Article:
"The high quality of training shows in the students' work which is of the caliber of a graduate program. In the senior showcase, I saw a personal uniqueness about each actor, and an individual approach to character which demonstrated great inner depth."
- Julie Tucker, Casting Director (Nurse Jackie)“The energy and skills Fordham students bring to their theatre classes are an inspiration to a teacher.”
Marian Seldes, Actor and Fordham Theatre Adjunct Faculty

Fordham Theatre training embraces a company concept with all theatre students participating as members of the Fordham University Theatre Company. With four mainstage shows and up to 20 studio shows each year, students are continually learning by doing.

Theatre majors pursue a concentration of study in any of four areas: Performance, Design and Production, Directing, or Playwriting. The theatre curriculum, which reflects the faculty’s belief that theatre is an interdisciplinary art, emphasizes the collaborative links between these disciplines.

The diversification of faculty and distinguished guest artists gives students exciting opportunities to work with leading theatre professionals and begin to focus on their particular interests and strengths.

Students receive a strong liberal arts foundation creating the breadth of knowledge that marks the educated person. The core curriculum, taught by Fordham’s distinguished arts and sciences faculty, includes courses in the arts, social sciences, literature, philosophy, theology, history, and modern and classical languages. There are also opportunities to take academic electives and to have an academic minor.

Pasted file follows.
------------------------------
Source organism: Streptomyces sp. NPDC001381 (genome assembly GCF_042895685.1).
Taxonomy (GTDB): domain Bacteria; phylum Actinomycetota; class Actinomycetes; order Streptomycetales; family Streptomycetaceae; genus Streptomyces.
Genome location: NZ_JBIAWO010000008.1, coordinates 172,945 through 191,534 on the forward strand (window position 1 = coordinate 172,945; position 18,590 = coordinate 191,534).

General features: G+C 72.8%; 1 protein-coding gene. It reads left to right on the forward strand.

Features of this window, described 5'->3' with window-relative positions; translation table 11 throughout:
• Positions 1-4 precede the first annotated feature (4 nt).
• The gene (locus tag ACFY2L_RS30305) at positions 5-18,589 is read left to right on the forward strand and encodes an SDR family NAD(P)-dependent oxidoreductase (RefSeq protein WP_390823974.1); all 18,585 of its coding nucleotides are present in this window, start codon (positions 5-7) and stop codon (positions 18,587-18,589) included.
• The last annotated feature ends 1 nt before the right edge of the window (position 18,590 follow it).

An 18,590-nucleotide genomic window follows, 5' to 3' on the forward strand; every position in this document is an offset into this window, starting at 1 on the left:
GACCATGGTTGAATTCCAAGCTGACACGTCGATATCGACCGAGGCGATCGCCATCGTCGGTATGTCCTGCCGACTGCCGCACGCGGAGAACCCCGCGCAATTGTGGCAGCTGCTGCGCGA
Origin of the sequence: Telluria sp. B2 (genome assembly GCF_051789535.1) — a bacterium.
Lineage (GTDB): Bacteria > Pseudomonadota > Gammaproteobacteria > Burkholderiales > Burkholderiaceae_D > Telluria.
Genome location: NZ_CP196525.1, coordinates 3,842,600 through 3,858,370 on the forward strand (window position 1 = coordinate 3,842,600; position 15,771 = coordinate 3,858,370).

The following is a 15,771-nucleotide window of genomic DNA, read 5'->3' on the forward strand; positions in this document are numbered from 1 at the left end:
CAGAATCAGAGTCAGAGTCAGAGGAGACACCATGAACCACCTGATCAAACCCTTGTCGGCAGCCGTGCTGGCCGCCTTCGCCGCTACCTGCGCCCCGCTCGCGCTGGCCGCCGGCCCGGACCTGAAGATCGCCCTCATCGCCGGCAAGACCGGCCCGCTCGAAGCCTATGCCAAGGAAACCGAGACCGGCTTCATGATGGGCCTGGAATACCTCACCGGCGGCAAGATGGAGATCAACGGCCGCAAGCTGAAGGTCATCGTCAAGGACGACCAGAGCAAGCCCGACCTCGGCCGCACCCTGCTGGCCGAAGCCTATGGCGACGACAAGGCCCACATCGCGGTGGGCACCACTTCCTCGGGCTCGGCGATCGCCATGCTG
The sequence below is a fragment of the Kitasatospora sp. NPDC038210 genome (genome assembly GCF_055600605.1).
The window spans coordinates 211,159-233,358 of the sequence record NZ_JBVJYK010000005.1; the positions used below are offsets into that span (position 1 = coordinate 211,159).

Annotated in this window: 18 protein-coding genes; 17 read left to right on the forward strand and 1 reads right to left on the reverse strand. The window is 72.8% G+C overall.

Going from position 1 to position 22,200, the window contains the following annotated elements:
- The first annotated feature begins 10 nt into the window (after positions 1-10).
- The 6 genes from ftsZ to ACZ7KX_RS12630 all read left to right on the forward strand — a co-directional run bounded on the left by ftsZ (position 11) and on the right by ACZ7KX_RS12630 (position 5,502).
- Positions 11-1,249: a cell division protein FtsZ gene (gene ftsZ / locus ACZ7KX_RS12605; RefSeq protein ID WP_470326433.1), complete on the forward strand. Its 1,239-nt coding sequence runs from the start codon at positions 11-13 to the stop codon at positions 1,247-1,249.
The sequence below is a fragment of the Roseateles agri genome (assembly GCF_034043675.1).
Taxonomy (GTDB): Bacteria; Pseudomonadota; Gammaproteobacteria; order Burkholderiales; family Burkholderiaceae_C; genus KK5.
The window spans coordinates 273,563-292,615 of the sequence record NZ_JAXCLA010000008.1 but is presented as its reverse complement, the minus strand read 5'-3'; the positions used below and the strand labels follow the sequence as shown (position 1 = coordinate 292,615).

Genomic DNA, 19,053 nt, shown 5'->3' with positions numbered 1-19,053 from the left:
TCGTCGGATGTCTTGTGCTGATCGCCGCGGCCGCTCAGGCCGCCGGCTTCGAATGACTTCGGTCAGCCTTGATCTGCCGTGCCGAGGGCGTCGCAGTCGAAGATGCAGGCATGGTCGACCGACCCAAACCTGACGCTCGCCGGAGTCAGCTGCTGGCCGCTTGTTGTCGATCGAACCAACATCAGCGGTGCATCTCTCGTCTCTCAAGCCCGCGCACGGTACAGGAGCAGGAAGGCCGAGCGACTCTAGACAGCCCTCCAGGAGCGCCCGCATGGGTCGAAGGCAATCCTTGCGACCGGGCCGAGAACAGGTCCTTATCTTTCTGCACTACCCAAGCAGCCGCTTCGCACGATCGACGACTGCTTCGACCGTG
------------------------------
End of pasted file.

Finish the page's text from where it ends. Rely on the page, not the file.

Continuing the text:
Foundation courses required of all Theatre Majors:
THEA2080 Collaboration I (open to theatre majors only)
THEA2090 Collaboration II (open to theatre majors only)
THEA2011 Text Analysis
THEA2000 Theatre History I: The Greeks
THEA2100 Theatre History II:  Medieval to the Restoration
THEA2200 Theatre History III: Modern to the Present

Theatre Courses open to Theater Majors and Minors
TDLV 3300-Theatre, Creativity, and Values
This course is designed to give students an opportunity to examine and reflect upon creativity and the Theatre. How does creativity mark the distinctness of the human person? How does human creativity point to the presence and action of God? What purpose does the Theatre serve for society? Emphasis is placed on personal integration of philosophical principles and personal technique and craft. Open to Theatre Majors and minors only.

THEA2900-Theatre Management
An introduction to the managerial aspects of American theatre. Topics include:  forming a production company, artistic policy, union contracts, the role of the producer, fundraising, marketing and audience development, etc. Lecture, discussion, field trips, guest speakers from the professional theatre community.

TDLU 3900-Professional Internships
Supervised internship at an outside professional institution related to theatre, television, or film. Monthly evaluations. Prerequisite: consent of chairperson.

See other sections for course descriptions on:
THEA4999 4 Credit Tutorial in Theatre
THEA2510 Theatre as Social Change
THEA2511 Theatre and Social Justice in Latin America
THEA3017 Song as Scene
THEA3095 Stage Combat
THEA4025 Flying Solo
THEA4045 Young Gifted and Black
TDLU 4302-Russian Theatre Workshop (2 credits; two-week winter break abroad in Moscow; extra fees apply)